Myths and misconceptions regarding menstruation in rural areas | The Daily Star
12:00 AM, October 06, 2017 / LAST MODIFIED: 12:00 AM, October 06, 2017

Myths and misconceptions regarding menstruation in rural areas

The whole process of abnormalising menstruation, a natural process, is not new. Things are changing gradually in the urban areas; the privileged have started to talk about it and we see advertisements of sanitary napkins in television. However, the scenario is quite opposite in the rural areas of Bangladesh.

Menstruation is considered many things other than a natural process in the underdeveloped areas. While talking about menstruation to the adolescent girls of Kushtia, Project Konna, an initiative to raise awareness regarding menstruation in rural areas, gets numerous astounding replies.

For example, Rafia Khatun, an eleven year old girl, who still has not gotten her period, thinks menstruation is a curse. Her family members have not yet informed her about it. She knows about period, from a book she once borrowed, from one of her cousins. The story of Eve eating the forbidden fruit and then getting her period intrigues her. Rafia then comes to the conclusion that women get menstruation as a form of punishment.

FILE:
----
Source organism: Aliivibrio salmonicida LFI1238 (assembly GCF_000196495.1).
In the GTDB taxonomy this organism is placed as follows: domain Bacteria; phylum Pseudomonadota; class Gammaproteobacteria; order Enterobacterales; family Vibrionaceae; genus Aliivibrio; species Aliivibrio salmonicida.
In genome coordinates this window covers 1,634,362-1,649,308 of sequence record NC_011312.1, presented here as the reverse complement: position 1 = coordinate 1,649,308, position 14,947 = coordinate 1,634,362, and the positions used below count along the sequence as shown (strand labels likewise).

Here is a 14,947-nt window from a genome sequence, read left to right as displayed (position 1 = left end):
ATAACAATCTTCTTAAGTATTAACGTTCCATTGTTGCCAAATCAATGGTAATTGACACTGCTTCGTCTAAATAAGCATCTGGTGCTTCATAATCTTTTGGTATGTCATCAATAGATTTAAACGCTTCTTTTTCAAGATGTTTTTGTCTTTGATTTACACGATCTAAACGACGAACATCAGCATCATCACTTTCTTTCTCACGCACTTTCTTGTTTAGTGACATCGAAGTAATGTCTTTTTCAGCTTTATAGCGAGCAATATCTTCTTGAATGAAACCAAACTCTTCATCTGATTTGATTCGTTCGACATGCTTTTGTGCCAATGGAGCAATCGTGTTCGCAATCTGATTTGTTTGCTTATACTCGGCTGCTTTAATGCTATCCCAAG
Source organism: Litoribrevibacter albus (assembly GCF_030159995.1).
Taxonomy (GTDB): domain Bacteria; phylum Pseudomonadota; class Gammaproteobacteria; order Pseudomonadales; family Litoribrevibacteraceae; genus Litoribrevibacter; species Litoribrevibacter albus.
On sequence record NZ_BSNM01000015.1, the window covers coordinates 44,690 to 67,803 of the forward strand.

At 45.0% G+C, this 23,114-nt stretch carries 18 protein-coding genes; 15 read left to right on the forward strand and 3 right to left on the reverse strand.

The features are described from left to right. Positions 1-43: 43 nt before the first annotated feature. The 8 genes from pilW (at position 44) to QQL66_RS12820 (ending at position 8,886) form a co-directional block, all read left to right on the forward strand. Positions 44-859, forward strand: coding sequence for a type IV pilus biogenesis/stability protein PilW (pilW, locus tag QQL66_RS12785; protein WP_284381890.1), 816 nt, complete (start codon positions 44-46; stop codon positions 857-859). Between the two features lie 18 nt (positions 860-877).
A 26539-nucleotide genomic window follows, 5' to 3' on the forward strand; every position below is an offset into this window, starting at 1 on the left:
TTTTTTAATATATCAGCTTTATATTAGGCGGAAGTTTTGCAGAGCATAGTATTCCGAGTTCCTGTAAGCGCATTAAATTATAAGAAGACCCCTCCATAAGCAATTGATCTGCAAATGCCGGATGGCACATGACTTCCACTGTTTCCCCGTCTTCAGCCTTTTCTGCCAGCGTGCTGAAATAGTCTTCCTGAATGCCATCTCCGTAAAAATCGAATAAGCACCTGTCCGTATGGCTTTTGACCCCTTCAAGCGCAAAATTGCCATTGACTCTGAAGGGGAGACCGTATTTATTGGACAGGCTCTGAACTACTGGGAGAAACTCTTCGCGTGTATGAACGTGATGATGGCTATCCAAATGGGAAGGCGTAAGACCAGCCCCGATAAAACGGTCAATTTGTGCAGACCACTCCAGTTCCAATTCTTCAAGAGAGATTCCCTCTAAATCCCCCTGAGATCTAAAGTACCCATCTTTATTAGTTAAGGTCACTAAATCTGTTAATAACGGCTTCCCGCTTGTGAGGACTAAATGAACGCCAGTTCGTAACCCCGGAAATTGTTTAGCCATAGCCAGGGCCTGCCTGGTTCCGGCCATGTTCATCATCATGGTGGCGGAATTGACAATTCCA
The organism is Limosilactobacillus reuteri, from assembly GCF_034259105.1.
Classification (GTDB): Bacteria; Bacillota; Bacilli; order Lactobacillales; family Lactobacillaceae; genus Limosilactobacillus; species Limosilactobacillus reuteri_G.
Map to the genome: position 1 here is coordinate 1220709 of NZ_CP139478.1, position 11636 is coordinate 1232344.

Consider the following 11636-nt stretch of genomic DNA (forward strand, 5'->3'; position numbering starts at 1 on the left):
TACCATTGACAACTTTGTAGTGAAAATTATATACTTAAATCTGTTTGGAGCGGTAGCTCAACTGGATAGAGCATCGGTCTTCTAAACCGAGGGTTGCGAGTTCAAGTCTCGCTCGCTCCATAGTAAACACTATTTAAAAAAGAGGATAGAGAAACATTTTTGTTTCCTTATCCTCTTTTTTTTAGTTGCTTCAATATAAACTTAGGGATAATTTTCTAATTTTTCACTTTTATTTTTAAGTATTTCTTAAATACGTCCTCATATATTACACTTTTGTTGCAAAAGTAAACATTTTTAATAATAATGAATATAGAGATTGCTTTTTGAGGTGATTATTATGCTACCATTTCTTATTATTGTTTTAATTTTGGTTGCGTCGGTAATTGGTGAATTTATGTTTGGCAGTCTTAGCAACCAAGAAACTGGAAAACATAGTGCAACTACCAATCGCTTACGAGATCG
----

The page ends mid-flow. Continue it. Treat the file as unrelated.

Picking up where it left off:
There are plenty examples of such. Few young girls even think it is a form of disease. One of them says, “People often tend to use the term Shorir Kharap. Hence, it must be a disease.” People are ashamed of using the word menstruation and it is not surprising that these girls do not feel comfortable talking about it.

Photo: COURTESY

Whereas some girls get help from their families, especially from their mothers, some still believe in the myths that are taught to them by the elders. In school classrooms of these villages, teachers hardly read out the chapters on menstruation from the book. These chapters are told to be read at their homes.

When institutions are not making them aware of the topic, when family members do not inform the girls until they have their period, when they come across such topic elsewhere (like Rafia did), they get a completely wrong idea about the subject. Through proper education in the text books and through ensuring that teachers teach them in the classrooms, we may be able to change the scenario gradually.

In order to raise such awareness, we must get out of Dhaka because rural areas need them more.

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